Depleted Duke squad holds spring game

lkeeley@newsobserver.comApril 13, 2013 

— Duke has plenty of experience patching holes left by injured players. That was the theme of the spring game, as seven significant defensive contributors were sidelined. A few from the offense were missing, too.

So the Blue Devils decided to have their best offense players go against the best defensive players, and the reserves played each other. The Blue team, with the starting offense, beat the patchwork defense 27-12.

“We made a lot of plays, but we left a couple of plays on the field,” quarterback Anthony Boone said. “We executed fairly well. It’s like the 15th practice, so the defense is all over a lot of plays.”

Boone finished the day 18-of-30 for 273 yards, two touchdowns and two interceptions. His first interception, corralled by Jeremy Cash, was the result of the defense seeing that play “probably 100 times,” Boone said.

The second came on a tipped ball intended for redshirt freshman Anthony Nash. Quay Mann, an early enrollee who could see a significant number of snaps in the fall, came down with the pick.

“The defense is creating more,” head coach David Cutcliffe said. “And that’s been a little bit of the story of the spring.”

Boone threw a touchdown in response to each interception, targeting Jamison Crowder both times.

Nash recorded the longest catch of the day, a 37-yard circus grab that was slightly overthrown. He managed to tip it back to himself. That gain set up a 25-yard field goal from Ross Martin.

The white team’s quarterback, early enrollee Parker Boehme, was a surprise starter. When backup quarterback Thomas Sirk ruptured his right Achilles tendon Wednesday, the Blue Devils were out of scholarship quarterbacks to back up Boone. Boehme, recovering from his own toe surgery, was cleared to play and led the white team without any practice. He finished 11-of-13 for 128 yards and one touchdown, which came when walk-on defensive back Hud Mellencamp fell in coverage.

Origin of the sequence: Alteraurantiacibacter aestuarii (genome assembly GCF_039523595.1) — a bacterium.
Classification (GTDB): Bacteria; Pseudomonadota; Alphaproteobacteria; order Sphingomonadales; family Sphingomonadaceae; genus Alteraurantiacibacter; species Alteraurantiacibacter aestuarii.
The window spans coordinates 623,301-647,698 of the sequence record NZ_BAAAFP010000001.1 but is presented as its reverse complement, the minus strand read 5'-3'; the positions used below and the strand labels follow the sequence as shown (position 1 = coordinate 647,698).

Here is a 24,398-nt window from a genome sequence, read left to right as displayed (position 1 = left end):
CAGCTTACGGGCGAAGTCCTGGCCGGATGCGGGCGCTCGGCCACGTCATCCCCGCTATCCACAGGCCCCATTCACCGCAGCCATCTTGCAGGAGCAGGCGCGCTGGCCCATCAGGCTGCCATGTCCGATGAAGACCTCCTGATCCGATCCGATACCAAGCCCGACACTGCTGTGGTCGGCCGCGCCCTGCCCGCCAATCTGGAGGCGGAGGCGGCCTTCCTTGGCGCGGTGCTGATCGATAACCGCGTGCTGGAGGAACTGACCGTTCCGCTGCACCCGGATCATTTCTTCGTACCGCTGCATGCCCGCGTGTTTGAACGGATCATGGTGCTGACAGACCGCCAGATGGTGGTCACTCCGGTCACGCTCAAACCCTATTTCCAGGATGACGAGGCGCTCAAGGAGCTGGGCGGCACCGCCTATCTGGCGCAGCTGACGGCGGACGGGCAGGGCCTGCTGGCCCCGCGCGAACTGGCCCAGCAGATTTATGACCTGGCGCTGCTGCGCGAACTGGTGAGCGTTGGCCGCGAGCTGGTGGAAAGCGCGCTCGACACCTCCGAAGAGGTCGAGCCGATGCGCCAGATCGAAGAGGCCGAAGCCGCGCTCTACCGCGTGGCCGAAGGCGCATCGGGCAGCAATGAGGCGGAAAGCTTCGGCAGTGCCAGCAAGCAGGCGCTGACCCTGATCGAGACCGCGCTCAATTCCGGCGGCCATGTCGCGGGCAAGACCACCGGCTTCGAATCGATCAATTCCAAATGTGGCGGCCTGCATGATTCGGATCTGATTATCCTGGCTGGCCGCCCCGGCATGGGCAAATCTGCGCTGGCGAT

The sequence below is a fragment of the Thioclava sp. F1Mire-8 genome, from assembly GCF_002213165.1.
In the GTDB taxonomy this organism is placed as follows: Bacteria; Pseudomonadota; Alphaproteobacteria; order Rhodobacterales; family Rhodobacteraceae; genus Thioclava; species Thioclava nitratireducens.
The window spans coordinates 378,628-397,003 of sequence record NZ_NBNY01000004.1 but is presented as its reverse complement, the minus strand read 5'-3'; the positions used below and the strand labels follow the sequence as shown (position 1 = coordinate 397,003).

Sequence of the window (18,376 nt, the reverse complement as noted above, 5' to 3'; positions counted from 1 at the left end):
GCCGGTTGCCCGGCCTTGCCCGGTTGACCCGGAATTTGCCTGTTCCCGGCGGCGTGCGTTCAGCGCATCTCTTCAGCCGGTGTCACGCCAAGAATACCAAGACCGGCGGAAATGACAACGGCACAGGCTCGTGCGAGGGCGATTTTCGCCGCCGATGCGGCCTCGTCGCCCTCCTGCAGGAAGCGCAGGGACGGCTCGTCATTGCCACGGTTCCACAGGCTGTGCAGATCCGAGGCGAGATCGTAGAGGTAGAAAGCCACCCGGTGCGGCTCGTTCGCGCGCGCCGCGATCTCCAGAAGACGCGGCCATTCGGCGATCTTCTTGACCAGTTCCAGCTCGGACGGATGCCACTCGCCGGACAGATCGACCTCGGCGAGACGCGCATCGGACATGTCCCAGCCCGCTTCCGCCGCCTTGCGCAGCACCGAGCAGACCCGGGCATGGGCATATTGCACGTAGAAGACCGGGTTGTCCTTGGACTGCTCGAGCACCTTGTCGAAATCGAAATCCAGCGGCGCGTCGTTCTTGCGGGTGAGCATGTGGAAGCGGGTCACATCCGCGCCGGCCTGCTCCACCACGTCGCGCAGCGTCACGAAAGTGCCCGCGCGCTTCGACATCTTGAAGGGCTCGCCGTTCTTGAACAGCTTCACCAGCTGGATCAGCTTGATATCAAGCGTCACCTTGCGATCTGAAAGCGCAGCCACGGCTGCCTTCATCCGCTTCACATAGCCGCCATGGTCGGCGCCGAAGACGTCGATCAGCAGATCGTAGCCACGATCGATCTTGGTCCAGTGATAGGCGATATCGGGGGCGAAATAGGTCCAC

“Parker came into this game probably knowing three plays,” Boone said with a laugh. “He executed those three plays he knew very well.”

Boehme’s development could have a significant impact on Duke’s plans next season. Brandon Connette, who lined up in a variety of offensive spots last year (wildcat quarterback, wide receiver, running back and tight end), may have to serve as a more traditional backup quarterback, forcing Duke to scrap some of his packages. But if Boehme develops into a capable backup, perhaps not.

“It’s an interesting thing, maybe we don’t need Brandon as much in that regard,” Cutcliffe said of his “phantom” role, noting that Braxton Deaver, who missed last season with a broken kneecap, is now healthy and starting at tight end, a position that has a little depth.

Issac Blakeney, who moved from tight end to slot receiver, led the Blue team with five catches, good for 66 yards. Crowder and Max McCaffrey, who was the co-most improved offensive player of the spring, had four apiece.

With Crowder back and players like Deaver and McCaffrey primed for larger roles, Cutcliffe feels his team has plenty of playmakers. The trick will just be keeping them all healthy.

Keeley 919-829-4556; Twitter @laurakeeley

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